Building A Top For The China Cabinet

The top is officially on the china cabinet base! You may remember in the first post, when I said that I ripped it off because it had a huge chunk missing, it also was made of particle board…which I hate. I plan on selling this china cabinet when I get it completely finished and I refuse to sell something that is not sturdy, so…it had to go.

The Plan

The china cabinet was originally built like this:

orig china cab

This was probably fine when it was brand new.  But when I acquired this piece, there was no top to the base section and the hutch was barely attached to the particle board.

My new plan is to create a top for the base and a bottom section for the hutch, so they would simply sit on top of each other or, if for some reason the new owner wants to use them separately, they can.

new china cab layout

I decided to go with MDF instead of plywood.  Some may argue with this because if the MDF gets wet it will soak up any water like a sponge.  But I knew I would be painting this piece and waxing it, which would seal it (FYI, you can NOT stain MDF… it turns out horrible).  AND since the MDF will not be on the floor, flooding or standing water should not be a problem.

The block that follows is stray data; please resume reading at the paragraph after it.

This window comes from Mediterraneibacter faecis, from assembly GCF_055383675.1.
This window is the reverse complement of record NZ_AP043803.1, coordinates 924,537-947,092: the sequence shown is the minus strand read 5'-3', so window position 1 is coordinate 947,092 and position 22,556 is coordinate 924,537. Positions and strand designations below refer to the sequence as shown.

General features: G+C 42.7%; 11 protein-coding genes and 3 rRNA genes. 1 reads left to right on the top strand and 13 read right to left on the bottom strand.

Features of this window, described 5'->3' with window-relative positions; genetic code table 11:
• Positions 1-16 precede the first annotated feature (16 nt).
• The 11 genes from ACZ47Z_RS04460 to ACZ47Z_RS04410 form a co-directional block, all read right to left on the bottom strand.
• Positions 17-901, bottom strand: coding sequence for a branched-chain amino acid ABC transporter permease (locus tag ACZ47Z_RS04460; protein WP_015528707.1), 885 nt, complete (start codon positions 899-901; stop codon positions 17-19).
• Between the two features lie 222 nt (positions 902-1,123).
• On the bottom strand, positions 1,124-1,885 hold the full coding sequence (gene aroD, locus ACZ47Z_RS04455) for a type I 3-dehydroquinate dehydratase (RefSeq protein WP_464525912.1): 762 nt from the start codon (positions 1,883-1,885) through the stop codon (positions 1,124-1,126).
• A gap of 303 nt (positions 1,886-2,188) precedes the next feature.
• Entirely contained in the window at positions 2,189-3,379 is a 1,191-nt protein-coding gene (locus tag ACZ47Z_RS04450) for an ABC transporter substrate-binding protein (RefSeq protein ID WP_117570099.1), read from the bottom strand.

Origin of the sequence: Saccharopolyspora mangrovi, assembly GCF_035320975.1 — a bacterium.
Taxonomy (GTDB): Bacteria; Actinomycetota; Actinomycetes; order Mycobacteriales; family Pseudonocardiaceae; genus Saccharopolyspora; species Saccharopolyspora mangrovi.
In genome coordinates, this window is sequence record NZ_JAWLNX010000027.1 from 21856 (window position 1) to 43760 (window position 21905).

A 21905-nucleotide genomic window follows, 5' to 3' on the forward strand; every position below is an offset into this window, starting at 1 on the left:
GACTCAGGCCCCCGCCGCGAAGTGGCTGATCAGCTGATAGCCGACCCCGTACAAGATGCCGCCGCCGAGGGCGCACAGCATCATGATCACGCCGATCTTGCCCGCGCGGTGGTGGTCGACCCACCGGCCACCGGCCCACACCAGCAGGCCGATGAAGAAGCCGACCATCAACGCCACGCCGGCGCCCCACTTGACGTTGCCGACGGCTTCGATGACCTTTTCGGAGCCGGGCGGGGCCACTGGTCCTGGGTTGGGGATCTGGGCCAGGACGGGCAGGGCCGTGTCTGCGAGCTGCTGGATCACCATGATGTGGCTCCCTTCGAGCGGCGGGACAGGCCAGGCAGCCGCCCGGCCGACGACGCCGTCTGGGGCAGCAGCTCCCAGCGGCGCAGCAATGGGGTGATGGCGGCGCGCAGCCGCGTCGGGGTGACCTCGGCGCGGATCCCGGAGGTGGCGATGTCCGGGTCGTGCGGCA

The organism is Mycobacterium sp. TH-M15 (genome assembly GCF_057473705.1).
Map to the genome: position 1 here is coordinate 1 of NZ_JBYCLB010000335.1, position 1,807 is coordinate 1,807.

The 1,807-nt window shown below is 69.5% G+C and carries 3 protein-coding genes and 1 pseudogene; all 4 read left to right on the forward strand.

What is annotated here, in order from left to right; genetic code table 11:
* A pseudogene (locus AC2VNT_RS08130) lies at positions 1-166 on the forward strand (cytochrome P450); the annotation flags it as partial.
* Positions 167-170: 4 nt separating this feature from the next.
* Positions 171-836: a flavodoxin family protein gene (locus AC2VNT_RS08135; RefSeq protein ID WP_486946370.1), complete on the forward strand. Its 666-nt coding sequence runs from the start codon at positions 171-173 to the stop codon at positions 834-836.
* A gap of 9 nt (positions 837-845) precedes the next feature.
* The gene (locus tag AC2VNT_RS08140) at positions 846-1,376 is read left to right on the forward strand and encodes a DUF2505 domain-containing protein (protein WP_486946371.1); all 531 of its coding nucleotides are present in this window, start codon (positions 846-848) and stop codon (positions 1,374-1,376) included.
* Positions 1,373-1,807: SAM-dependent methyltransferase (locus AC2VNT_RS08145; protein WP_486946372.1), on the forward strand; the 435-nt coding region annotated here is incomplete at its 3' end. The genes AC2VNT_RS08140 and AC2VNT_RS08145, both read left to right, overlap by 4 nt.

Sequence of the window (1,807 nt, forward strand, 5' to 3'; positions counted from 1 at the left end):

The Process

Luckily the wood around the top part of the cabinet already had pocket holes drilled, so I simply went around and screwed in 1.25 inch screws (where the green arrows are and all around the sides and front).

mdf placement

I did buy some wood trim to make the edges a bit fancier.

wood trim

I mitered the corners and used wood glue to glue them in place and my AirStrike nail gun, to make them extra secure.  Next, I used some wood putty to hide the seams where the two pieces meet.  If I had used a solid wood top, I would have broken out my router… maybe next time!
Here it is pre-paint.
pre paint china cab
And here it is after paint and moved back inside the house.
painted top
Awesome!  The only thing left to do to the bottom piece here is to nail the back of the cabinet back on.  It was really dirty and gave me the creeps, so I tossed the original and actually cut down a piece of plywood I had on hand and painted it.  As soon as it dries, I’ll nail it on and have a finished “half” of a china cabinet!

Have you ever had to re-build parts of a piece of furniture?  It’s a little scary at first, but I loved the whole process.

XOXO

Karrah

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